Rory is a Stipendiary Lecturer (Career Development) in Private Law at Pembroke College; a Stipendiary Lecturer in Law at Lady Margaret Hall; the Law Faculty's Opportunity Oxford Co-ordinator; and a DPhil candidate at Balliol College. He previously taught at the London School of Economics.
Rory has publications in the Law Quarterly Review, Public Law, and the Research Handbook on Unjust Enrichment and Restitution. His work is included on a number of undergraduate reading lists. Rory's research asks whether the law is achieving justice, aiming to persuade judges, legislators, and practitioners in addition to his academic colleagues.
Rory's DPhil research is in private law. It investigates subrogation, which allows one person to pretend to be another and rely on the latter's rights against a third party. This is as strange as it sounds, but subrogation is commercially important in areas including agency, insurance, finance, and trusts. Subrogation often causes controversy in the courts; the question of whether subrogation is a remedy for unjust enrichment has divided the UK Supreme Court in four decisions in the last five years.
Rory's DPhil asks why and when subrogation happens. In particular, it interrogates the orthodox view that subrogation to extinguished rights is a remedy for unjust enrichment. Rory's DPhil is supervised by Professor Robert Stevens and is funded by the Arts and Humanities Research Council.
Rory teaches across private law. At undergraduate level, he gives tutorials and classes in Contract, Land, Tort, and Trusts. At the Law Faculty, he delivers lectures in Contract. At postgraduate level, Rory teaches Commercial Remedies and Restitution of Unjust Enrichment to BCL and MJur students.
Rory has a number of teaching qualifications including the Developing Learning and Teaching qualification from the University of Oxford’s Centre for Teaching and Learning. This is externally accredited by SEDA and mapped to the UK Professional Standards Framework.
ADMINISTRATION AND OUTREACH
Rory is the Law Faculty's Opportunity Oxford Co-ordinator. Opportunity Oxford is the University's new flagship access programme, launched in July 2020. The scheme is for 20 undergraduate offer-holders from disadvantaged or underrepresented backgrounds. It takes place before the students’ first term in Oxford and builds the skills that they will need in their law degree. Rory is responsible for delivering this brand-new course. He designs the curriculum and course materials; delivers skills classes and tutorials; and is the primary contact for students and the teaching team.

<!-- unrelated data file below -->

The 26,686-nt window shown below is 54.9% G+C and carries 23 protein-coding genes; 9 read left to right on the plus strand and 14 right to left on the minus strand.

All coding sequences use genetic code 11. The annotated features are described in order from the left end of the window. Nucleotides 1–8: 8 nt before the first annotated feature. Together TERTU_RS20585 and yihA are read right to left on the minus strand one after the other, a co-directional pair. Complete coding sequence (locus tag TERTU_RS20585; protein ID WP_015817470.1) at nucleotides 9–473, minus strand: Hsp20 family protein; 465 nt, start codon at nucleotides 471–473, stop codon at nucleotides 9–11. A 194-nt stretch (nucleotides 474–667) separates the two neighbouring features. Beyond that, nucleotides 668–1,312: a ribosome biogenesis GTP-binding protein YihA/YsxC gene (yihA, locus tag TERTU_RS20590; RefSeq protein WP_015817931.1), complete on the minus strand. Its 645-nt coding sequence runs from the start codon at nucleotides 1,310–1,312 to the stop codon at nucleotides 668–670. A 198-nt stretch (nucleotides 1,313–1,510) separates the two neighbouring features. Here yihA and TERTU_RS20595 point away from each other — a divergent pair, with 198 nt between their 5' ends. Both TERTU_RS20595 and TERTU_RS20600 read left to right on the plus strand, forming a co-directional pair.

As the maintainer of the OSCOLA LaTeX template, Rory updates the code and assists the growing number of users from around the world.
2018-21 DPhil, Balliol College, University of Oxford
Supervised by Prof Robert Stevens
Full funding of fees, research, and living expenses by Arts and Humanities Research Council Doctoral Training Partnership Studentship and Balliol College McDougall Scholarship in Law
2018 MPhil in Law, Balliol College, University of Oxford
Co-supervised by Prof Robert Stevens and Dr Frederick Wilmot-Smith
Full funding of fees, research, and living expenses by Clarendon Scholarship and Balliol College Gregory Kulkes Scholarship in Law
2017 BCL (Distinction), Wadham College, University of Oxford
Peter Carter Taught Graduate Scholarship in Law
Keeley Senior Scholarship, Wadham College
2016 BA Law, Christ's College, University of Cambridge
Graduated top of a cohort of 222 students with a Starred First
Slaughter and May Prize for best overall performance in Part II of the Law Tripos
- D owes a debt to X. C’s money is paid to X, discharging D’s debt. In these circumstances, the law might give C new rights against D, which resemble X’s extinguished rights against D. This is called subrogation to extinguished rights, which this article calls “subrogation” for short. Subrogation is a strange thing for the law to do. C might deserve rights against D, but why should these rights resemble X’s extinguished rights? English law says that subrogation is a remedy for unjust enrichment. However, some commentators dissent from this view and, in the past four years, the UK Supreme Court has started to reconsider this position. This article argues that subrogation is not a remedy for unjust enrichment in the sense that is usually assumed, since it is not governed by the same rules as other remedies for unjust enrichment. In light of this, judges and scholars need to reconsider what the law of unjust enrichment is, and how it is unified.Many statutes confer discretionary powers upon public officials and authorities. Take any one of those powers. Must the official or authority exercise the power personally, or can the official or authority delegate the exercise of the power to a subordinate? For some powers, the statute will expressly answer this question. But what if the statute is silent? When should the courts find that the statute gives the official or authority an implied power to delegate? This article addresses that question in two parts. The first asks whether it is ever appropriate for a court to imply a power to delegate. The second asks, if so, in what circumstances? It is concluded that the courts do - and should - find that some statutes contain an implied power to delegate. The article then offers a detailed test to determine when they should do so.
Private law, administrative law, commercial law.